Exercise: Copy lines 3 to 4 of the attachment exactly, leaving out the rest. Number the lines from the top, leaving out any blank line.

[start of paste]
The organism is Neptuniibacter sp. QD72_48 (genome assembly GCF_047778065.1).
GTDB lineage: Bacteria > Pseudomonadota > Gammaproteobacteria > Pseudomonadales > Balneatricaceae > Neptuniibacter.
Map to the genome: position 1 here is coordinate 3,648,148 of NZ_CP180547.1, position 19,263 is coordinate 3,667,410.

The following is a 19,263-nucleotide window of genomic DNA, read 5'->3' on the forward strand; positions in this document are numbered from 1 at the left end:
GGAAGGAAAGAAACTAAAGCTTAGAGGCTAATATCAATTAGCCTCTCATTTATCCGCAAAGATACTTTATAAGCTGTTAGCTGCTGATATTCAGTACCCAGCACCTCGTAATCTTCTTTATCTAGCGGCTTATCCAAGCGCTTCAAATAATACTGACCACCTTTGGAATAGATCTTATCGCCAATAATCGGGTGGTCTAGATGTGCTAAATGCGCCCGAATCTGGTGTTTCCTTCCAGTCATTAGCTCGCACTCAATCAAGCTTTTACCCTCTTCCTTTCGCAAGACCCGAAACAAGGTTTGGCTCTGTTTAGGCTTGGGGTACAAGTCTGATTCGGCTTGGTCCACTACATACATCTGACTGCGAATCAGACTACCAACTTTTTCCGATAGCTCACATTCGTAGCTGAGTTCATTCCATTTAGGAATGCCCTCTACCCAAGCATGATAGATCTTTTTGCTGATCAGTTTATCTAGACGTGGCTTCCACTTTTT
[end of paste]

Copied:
Map to the genome: position 1 here is coordinate 3,648,148 of NZ_CP180547.1, position 19,263 is coordinate 3,667,410.

The following is a 19,263-nucleotide window of genomic DNA, read 5'->3' on the forward strand; positions in this document are numbered from 1 at the left end: